Deals aim to increase travel, tourism

Bumpy economy drops plane fares, hotel room rates to lowest point in years

Flight Attendant Sandra Graham rides the escalator to the security check-in at Grand Junction Regional Airport as she arrives for work with Mesa Airlines



Want to fly from Grand Junction to Hawaii? That’ll be $560 round trip.

Prefer London? Prices are only $710 if you book now for July.

Prices are the lowest they’ve been in years for some prime vacation destinations, thanks to fewer people opting to take summer vacations in a bumpy economy and more people choosing to drive if they venture out.

Grand Junction Regional Airport Manager Rex Tippetts said those looking to take advantage of cheap flights can likely buy tickets for 40 percent less than they would have paid last summer.

“I know last year at this time I was paying $450 to $600, and now I’m paying $250 to $300” for flights around the country,” Tippetts said.

The Air Transport Association predicts a 7 percent drop in passenger counts
June 1 through August 31. It costs as much to fly a full airplane as it does to fly an empty one, so airlines are more willing to drop ticket prices this summer, Tippetts said.

“Airfares in and out of Grand Junction are probably the best they’ve been in 15 years,” he said.

Frontier Airlines has flights from here to Denver selling for $59 and is offering connecting flights to numerous Western and Midwest cities for an additional $59 to $79.

Allegiant flights from Grand Junction to Los Angeles cost $38 round trip, and its flights to Las Vegas are $38 to $78.

Once a local connects to Phoenix on U.S. Airways, deals from Arizona to various U.S. cities cost from $72 for a flight to San Diego to $154 for Boston.

Grand Junction Regional Airport providers Delta, United and American Airlines also are offering deals.

Hotels are reducing their rates, too.

The Grand Junction Holiday Inn will become Clarion Inn today and will start offering $50 gift cards for guests staying three nights or more.

The Courtyard by Marriott has packages with golf courses and Bananas Fun Park.

Discounts during every week except Country Jam’s weekend will be offered at America’s Best Value Inn.

“We’re definitely this year a lot more flexible with rates than we were last year,” said Tyler Watts, a Grand Junction Courtyard by Marriott sales employee.

Lodging tax collections, which are based on hotel occupancy and daily room rates, dropped 15.1 percent in April this year compared to April 2008.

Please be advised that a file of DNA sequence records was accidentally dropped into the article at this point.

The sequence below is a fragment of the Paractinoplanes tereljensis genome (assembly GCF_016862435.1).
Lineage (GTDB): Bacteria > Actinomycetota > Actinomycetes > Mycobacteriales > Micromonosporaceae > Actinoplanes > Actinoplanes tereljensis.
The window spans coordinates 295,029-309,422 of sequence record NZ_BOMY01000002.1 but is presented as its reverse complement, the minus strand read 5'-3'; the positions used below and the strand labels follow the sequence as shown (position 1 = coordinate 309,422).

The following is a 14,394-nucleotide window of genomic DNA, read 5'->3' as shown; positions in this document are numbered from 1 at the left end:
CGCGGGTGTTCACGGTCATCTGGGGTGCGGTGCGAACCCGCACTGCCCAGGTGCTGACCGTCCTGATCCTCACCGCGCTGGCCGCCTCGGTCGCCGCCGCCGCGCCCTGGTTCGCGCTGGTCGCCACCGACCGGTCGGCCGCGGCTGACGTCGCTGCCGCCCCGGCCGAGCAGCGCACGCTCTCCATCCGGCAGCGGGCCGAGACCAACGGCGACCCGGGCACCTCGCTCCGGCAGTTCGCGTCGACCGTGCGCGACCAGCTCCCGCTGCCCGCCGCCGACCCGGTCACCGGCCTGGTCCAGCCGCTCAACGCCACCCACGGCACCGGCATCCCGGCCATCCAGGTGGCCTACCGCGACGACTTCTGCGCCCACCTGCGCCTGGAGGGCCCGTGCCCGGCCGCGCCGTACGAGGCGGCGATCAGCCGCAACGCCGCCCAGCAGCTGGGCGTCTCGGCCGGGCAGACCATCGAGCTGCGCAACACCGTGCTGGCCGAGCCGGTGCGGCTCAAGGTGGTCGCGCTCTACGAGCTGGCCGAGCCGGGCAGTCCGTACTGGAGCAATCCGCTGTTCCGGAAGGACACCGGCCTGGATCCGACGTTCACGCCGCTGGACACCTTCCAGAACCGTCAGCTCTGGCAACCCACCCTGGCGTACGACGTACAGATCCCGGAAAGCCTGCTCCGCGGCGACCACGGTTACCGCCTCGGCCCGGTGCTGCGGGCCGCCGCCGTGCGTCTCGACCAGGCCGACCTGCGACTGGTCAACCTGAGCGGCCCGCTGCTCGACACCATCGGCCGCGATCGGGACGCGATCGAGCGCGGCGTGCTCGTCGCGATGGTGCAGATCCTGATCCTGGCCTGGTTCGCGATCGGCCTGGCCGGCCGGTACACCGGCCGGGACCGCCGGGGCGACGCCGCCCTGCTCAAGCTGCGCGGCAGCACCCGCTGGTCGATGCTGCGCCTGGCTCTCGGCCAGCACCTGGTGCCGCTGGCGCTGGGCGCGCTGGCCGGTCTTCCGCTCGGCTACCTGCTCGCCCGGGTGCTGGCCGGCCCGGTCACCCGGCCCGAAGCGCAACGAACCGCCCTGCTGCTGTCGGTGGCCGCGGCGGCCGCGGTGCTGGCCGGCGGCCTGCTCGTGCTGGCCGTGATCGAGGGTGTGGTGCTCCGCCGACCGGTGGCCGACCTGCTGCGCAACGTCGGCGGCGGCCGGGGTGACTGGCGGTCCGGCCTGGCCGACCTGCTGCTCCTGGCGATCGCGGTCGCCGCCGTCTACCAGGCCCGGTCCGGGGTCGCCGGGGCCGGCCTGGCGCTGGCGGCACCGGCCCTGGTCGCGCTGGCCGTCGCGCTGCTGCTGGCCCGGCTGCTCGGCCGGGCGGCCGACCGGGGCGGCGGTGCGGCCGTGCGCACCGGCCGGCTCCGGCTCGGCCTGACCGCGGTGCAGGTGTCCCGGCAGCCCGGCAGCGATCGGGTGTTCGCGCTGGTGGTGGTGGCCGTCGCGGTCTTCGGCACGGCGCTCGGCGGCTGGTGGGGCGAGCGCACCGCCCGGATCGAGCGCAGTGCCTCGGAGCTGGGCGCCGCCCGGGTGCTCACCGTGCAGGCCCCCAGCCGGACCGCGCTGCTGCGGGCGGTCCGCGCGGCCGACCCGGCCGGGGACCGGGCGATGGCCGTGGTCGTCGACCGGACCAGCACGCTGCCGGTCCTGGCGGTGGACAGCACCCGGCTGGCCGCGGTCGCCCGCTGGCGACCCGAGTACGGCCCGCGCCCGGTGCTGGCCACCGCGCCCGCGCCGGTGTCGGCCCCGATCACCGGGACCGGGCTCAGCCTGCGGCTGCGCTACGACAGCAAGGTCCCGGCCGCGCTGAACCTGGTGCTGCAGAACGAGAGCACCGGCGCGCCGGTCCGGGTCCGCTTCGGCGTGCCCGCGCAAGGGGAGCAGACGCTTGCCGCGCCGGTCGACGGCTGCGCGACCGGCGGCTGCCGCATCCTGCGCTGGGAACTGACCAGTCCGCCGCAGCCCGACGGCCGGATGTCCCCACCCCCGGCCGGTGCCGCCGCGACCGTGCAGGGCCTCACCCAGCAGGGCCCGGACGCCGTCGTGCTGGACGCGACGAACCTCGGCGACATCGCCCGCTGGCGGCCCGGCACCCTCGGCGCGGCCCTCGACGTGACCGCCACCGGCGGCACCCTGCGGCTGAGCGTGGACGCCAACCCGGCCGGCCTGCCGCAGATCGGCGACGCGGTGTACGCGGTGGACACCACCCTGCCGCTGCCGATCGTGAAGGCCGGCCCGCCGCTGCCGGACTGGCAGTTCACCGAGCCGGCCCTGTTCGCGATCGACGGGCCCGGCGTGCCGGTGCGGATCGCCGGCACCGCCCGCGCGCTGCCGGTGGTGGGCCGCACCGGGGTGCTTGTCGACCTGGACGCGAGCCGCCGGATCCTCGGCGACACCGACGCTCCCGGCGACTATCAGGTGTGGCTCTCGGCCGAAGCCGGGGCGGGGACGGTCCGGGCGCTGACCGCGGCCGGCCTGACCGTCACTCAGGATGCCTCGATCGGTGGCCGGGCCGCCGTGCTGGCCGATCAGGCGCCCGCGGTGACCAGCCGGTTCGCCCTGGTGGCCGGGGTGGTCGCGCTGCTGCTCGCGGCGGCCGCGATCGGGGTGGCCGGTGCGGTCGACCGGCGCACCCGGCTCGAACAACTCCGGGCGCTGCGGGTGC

But those numbers don’t necessarily reflect a drastic drop in tourists. According to numerous local hoteliers, a large number of rooms have opened up since oil and gas production began to slow late last year.

After some rigs stopped operating, fewer energy company employees were around to fill local hotels.

“Since about last November/December a lot of business went away,” Holiday Inn General Manager Lynne Sorlye said.

Grand Junction Visitor & Convention Bureau Division Manager Barb Bowman said local tourism can’t match record visitor numbers from last year. But she predicts word of mouth in the region and across the globe will keep the travel industry afloat.

Colorado’s tour representative in Germany told Bowman 18 of the 20 German tour operators he surveyed recently are pushing Grand Junction as a one- or two-night destination for European clients.

“Ten years ago, we would have had one or two” tour operators mentioning the Grand Valley, Bowman said.

Germans, Brits and the French are the top three foreign visitors to Grand Junction, Bowman said. At an international travel industry conference May 16-20 in Miami,

Bowman met with 60 tour guides, focusing especially on Scandinavians and the Dutch, who come from countries where the economy hasn’t slumped quite as much as it has in other areas.

Bowman also expects Americans to venture to the Western Slope. She learned at the conference that more people are looking for in-state vacations and those traveling out-of-state are looking for “smaller, more affordable destinations.”

“We’re cautiously optimistic,” Bowman said.


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